Review of trilateral retinoblastoma: insights into its origin and approaches to its management

S. M. Anfmson, G. Leff', T. Thompson, R. McCormick, J. Lasudry, D. M. Alben, S. Brooks, D. M. Marcus

Research output: Contribution to journalArticlepeer-review


Purpose. To examine the histopathogenesis, treatment modalities and survival in 71 cases of trilateral retinoblastoma (TRb) reported in the world literature. Methods. We reviewed all cases of TRb reported from 1977-1996. Results Histopathologic findings demonstrate primitive neuroectodermal tumors in 55% of cases. Varying degrees of photoreceptor differentiation were seen in 45% of cases. Autopsy, histopathologic and radiologie examination do not reveal a definitive origin, although "pinealoblastoma" was often the diagnosis reported. Histopathologic evidence of subependymal\ependymal craniospinal seeding was seen in 65% of cases. TRb is uniformly fatal with an average survival of 11.2 months. Therapy included: 1) radiation, 2) systemic chemotherapy, and 3) surgical resection/ craniotomy in combination with radiation and/or chemotherapy with survival of 5.4, 25.8 (4 children alive at time of report), and 16.8 months (2 children alive), respectively. Patients receiving platinum-based systemic chemotherapy in combination with intrathecal chemotherapy and neural axis radiation demonstrated an average survival of 15.5 months. Conclusion. TRb more likely arises from a germinal layer of predisposed primitive subependymal neuroblasts that are not necessarily destined for pineal or photoreceptor differentiation. Recent success with platinum-based ocular chemoreduction together with the above findings, suggests that routine CNS imaging and aggressive platinum-based chemotherapy, intrathecal chemotherapy, radiation and surgery should be considered.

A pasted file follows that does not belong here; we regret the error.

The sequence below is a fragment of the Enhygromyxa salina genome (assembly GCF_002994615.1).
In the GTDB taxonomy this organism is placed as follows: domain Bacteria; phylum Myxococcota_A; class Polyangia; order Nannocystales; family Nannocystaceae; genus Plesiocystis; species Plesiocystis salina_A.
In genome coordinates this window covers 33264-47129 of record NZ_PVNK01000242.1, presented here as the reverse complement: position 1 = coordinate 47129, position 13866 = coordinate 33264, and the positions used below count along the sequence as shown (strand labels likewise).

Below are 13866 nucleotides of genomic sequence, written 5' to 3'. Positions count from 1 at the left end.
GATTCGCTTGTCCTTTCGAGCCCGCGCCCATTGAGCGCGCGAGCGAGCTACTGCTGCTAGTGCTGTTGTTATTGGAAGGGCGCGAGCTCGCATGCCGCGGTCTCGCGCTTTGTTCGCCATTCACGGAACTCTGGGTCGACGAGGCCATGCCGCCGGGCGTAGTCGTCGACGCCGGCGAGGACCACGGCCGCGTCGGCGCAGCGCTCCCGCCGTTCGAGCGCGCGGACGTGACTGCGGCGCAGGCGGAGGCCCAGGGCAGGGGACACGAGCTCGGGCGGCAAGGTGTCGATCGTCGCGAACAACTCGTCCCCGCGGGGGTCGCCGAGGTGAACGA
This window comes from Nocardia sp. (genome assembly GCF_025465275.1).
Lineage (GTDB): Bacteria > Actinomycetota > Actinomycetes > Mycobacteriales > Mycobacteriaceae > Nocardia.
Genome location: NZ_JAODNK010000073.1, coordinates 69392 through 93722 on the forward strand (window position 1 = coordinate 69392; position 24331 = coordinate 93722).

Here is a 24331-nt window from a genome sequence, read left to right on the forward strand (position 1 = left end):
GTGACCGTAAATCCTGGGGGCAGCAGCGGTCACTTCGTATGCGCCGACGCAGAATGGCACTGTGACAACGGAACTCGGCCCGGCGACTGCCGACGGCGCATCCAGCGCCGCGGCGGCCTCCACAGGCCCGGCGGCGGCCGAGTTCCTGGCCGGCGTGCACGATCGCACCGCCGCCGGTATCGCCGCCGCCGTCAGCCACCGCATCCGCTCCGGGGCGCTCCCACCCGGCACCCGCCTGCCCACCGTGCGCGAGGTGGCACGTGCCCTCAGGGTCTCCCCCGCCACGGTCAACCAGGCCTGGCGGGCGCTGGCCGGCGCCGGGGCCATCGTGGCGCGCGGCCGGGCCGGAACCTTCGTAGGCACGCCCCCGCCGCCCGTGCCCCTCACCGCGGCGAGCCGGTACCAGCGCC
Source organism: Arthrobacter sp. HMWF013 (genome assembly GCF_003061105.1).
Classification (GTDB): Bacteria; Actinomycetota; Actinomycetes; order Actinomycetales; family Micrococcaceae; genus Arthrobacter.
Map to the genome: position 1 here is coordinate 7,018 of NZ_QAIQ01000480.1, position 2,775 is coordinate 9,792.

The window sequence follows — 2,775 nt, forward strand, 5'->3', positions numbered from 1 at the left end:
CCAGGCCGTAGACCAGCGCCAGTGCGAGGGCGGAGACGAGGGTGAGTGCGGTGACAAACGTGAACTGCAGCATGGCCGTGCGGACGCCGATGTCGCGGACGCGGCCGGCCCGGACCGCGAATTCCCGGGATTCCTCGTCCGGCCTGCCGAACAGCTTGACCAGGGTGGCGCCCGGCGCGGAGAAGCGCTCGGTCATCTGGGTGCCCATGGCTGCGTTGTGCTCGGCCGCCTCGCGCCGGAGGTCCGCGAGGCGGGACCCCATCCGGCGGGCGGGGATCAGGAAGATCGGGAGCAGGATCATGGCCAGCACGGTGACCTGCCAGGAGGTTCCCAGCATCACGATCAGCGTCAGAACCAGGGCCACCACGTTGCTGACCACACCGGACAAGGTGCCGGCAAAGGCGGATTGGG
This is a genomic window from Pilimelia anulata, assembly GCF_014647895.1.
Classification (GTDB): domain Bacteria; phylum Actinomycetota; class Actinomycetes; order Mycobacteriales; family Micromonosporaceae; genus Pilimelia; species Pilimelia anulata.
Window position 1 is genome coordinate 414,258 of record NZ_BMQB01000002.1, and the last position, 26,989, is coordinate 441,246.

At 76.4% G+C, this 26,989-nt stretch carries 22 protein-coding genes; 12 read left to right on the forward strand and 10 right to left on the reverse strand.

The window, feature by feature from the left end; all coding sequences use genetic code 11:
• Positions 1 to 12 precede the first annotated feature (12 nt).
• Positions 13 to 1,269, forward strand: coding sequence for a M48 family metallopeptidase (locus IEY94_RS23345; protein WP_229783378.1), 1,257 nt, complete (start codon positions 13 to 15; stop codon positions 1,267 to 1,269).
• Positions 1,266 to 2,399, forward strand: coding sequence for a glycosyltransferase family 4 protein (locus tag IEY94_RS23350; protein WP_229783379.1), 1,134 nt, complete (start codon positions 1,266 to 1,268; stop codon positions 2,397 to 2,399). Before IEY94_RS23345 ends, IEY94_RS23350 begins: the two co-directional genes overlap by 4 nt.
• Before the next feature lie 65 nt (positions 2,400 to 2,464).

Original languageEnglish (US)
Pages (from-to)S448
JournalInvestigative Ophthalmology and Visual Science
Issue number4
StatePublished - 1997
Externally publishedYes

ASJC Scopus subject areas

  • Ophthalmology
  • Sensory Systems
  • Cellular and Molecular Neuroscience


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